4 Replies Latest reply on Oct 13, 2013 8:52 PM by pcpaasche

    Difference between 12c In-Memory option and 11g's BUFFER_POOL KEEP

    pcpaasche

      Can anybody please enlighten me in a brief comment on the difference between the new In-Memory option of Oracle 12c and the existing functionality in Oracle 11g where you can store a table permanently in buffer cache by STORAGE (BUFFER_POOL KEEP) as shown in the code sample below?

       

      I have searched the internet for an answer to this, but with no luck.

       

       

      CREATE TABLE t1 (

          my_date   DATE NOT NULL,

          my_number NUMBER(12,10) NOT NULL,

          my_row    NUMBER(12) NOT NULL)

      STORAGE (BUFFER_POOL KEEP);

       

      Source : Oracle Buffer Pool Keep Pool Recycle Pool

        • 1. Re: Difference between 12c In-Memory option and 11g's BUFFER_POOL KEEP
          Alvaro

          Well seeing as it was just announced on OOW I couldn't find any sold technical explanation how exactly the in-memory option will behave regarding data synchronization with the underlying storage.

           

          However, I would guess that the in-memory option will rely on some unique background process to keep cleaning the buffers than the traditional DBWR that does the job when a table is on the KEEP POOL.

           

          Just wild speculation, would also be interested if any of the ACEs hanging around could offer an explanation.

          1 person found this helpful
          • 2. Re: Difference between 12c In-Memory option and 11g's BUFFER_POOL KEEP
            Jonathan Lewis

            Juan Loaiza's presentation is probably available on the Oracle site by now, but in outline: the in-memory component duplicates data (specified tables - perhaps with a restriction to a subset of columns) in columnar format in a dedicated area of the SGA. The data is kept up to date in real time, but Oracle doesn't use undo or redo to maintain this copy of the data because it's never persisted to disc in this form, it's recreated in-memory (by a background process) if the instance restarts. The optimizer can then decide whether it would be faster to use a columnar or row-based approach to address a query.

             

            The intent is to help systems which are mixed OLTP and DSS - which sometimes have many "extra" indexes to optimise DSS queries that affect the performance of the OLTP updates. With the in-memory columnar copy you should be able to drop many "DSS indexes", thus improving OLTP response times - in effect the in-memory stuff behaves a bit like non-persistent bitmap indexing.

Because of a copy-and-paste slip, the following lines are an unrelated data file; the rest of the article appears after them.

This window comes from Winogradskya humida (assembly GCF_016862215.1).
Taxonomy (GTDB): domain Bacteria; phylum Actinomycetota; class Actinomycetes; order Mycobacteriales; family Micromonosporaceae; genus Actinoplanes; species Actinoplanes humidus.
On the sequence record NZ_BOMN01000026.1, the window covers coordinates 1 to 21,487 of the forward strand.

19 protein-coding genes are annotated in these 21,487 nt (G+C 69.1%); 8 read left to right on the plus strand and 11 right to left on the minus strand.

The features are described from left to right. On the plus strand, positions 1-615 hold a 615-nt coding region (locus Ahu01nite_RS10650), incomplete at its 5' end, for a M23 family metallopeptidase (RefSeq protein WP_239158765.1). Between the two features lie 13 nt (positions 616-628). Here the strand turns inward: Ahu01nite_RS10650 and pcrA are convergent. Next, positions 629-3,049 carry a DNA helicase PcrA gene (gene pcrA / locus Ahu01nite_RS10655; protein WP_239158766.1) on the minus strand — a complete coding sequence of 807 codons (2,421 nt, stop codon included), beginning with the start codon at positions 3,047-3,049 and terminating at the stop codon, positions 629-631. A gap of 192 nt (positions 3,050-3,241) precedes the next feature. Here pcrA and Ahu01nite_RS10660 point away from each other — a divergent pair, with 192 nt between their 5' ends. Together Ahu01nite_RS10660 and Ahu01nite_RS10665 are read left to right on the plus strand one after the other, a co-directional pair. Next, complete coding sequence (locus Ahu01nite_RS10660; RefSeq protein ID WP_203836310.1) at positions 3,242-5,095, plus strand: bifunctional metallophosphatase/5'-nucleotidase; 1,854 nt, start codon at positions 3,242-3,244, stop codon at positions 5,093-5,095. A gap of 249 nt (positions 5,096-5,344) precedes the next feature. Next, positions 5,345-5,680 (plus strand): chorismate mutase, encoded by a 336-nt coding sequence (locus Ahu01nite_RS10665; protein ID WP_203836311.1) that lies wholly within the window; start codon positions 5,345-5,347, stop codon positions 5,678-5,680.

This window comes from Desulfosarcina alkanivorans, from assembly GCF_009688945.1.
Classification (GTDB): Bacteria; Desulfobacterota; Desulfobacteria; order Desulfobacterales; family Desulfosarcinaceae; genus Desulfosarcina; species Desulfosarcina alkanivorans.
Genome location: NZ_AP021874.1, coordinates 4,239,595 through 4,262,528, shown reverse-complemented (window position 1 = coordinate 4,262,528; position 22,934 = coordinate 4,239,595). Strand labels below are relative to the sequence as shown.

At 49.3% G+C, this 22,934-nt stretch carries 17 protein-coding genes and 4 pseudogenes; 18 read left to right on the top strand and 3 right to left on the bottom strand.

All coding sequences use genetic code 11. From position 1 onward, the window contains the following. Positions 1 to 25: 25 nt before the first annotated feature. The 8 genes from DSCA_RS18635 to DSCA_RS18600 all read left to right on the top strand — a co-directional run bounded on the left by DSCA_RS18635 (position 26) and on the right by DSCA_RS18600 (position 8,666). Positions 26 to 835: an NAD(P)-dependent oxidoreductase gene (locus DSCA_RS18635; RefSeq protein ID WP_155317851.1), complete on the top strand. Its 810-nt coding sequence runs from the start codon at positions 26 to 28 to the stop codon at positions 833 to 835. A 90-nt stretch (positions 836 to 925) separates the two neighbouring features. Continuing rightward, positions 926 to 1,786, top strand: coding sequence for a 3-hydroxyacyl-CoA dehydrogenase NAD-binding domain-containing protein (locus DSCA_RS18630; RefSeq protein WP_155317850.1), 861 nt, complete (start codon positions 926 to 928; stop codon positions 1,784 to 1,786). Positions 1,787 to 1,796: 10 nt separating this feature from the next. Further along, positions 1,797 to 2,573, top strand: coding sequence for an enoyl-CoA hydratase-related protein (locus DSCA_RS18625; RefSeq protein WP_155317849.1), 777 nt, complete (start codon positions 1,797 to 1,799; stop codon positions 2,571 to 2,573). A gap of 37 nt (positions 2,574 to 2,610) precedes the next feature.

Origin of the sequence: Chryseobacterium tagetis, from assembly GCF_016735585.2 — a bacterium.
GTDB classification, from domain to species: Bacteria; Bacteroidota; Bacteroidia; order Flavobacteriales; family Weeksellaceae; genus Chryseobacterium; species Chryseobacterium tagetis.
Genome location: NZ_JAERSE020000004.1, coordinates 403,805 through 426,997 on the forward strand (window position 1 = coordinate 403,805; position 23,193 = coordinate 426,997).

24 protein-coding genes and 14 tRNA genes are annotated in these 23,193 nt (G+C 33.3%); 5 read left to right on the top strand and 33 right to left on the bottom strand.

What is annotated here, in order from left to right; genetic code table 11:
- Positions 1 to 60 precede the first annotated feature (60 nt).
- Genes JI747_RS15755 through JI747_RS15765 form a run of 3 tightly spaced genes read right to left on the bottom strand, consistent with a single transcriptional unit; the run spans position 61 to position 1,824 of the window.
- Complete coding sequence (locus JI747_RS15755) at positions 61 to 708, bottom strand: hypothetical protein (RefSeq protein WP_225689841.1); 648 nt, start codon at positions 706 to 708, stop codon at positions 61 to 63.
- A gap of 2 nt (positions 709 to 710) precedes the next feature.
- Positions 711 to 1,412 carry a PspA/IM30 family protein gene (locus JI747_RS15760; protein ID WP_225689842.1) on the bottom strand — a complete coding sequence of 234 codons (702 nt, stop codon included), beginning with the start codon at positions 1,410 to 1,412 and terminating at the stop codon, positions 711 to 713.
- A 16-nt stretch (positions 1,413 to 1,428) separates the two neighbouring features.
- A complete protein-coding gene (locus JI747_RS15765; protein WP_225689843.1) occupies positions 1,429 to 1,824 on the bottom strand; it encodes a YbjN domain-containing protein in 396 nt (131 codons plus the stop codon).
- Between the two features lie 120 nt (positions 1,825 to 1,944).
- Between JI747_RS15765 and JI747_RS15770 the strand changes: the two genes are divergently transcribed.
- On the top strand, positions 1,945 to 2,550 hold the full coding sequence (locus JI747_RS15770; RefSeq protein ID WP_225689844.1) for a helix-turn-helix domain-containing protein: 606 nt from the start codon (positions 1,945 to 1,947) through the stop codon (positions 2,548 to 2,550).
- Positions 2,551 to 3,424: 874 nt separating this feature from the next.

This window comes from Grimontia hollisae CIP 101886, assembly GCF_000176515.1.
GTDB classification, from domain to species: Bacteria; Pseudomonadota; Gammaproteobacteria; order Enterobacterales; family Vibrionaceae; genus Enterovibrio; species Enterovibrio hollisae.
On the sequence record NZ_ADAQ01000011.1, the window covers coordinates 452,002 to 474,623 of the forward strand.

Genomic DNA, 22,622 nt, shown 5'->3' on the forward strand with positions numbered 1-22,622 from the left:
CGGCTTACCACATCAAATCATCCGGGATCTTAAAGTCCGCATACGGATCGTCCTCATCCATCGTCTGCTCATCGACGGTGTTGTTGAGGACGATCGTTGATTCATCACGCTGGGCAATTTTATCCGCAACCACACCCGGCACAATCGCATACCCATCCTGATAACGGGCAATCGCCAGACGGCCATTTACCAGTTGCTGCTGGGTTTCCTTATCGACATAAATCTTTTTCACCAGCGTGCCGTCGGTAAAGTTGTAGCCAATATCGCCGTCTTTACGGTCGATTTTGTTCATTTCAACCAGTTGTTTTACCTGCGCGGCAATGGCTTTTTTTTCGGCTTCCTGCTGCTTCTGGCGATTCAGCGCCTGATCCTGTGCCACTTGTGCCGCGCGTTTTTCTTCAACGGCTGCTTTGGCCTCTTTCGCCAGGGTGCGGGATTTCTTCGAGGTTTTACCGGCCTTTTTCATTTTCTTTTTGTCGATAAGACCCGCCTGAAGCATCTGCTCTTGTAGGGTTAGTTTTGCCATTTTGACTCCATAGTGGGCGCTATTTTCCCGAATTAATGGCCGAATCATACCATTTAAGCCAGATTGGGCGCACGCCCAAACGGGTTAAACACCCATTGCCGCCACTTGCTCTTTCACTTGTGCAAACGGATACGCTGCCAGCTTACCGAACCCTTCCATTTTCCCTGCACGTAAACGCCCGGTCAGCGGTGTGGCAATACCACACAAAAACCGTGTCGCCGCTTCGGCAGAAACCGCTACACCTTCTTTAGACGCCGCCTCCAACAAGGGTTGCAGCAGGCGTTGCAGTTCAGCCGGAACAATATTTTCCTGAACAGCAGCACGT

Updated 18th Oct: 

            I've been reminded that I think the presentation also included some comments about the way that the code also takes advantage of "vector" (SIMD) instructions at the CPU level to allow the code to evaluate predicates on multiple rows (extracted from the column store, not the row store) simultaneously, and this contributes to the very high rates of data scanning that Oracle Corp. claims.

             

            Regards

            Jonathan Lewis

            • 3. Re: Difference between 12c In-Memory option and 11g's BUFFER_POOL KEEP
              Nikolay Savvinov

              Hi,

               

              specifying KEEP buffer cache pool doesn't guarantee that the table will permanently reside in that pool. It simply assigns the table to a non-default pool where its blocks are likely to stay longer, but all basic algorithms for handling data in these pools are more or less the same (see e.g. Ask Tom "KEEP Buffer Pool "), i.e. if you wanted to, you could've used the RECYCLE pool as KEEP or vice versa.

               

              In-memory option in 12c is entirely different.

               

              Best regards,

                Nikolay

              1 person found this helpful
              • 4. Re: Difference between 12c In-Memory option and 11g's BUFFER_POOL KEEP
                pcpaasche

                Thank's a lot for your helpful answers and sorry for my late feedback ( I thought I should receive emails when someone answered to my post, but I did not...).

                 

                Juan Loaiza's presentation is not available for download yet, but will hopefully be found here in not too distant future: https://oracleus.activeevents.com/2013/connect/sessionDetail.ww?SESSION_ID=9312


                Anyway, I found your comments very useful and I have been enlightened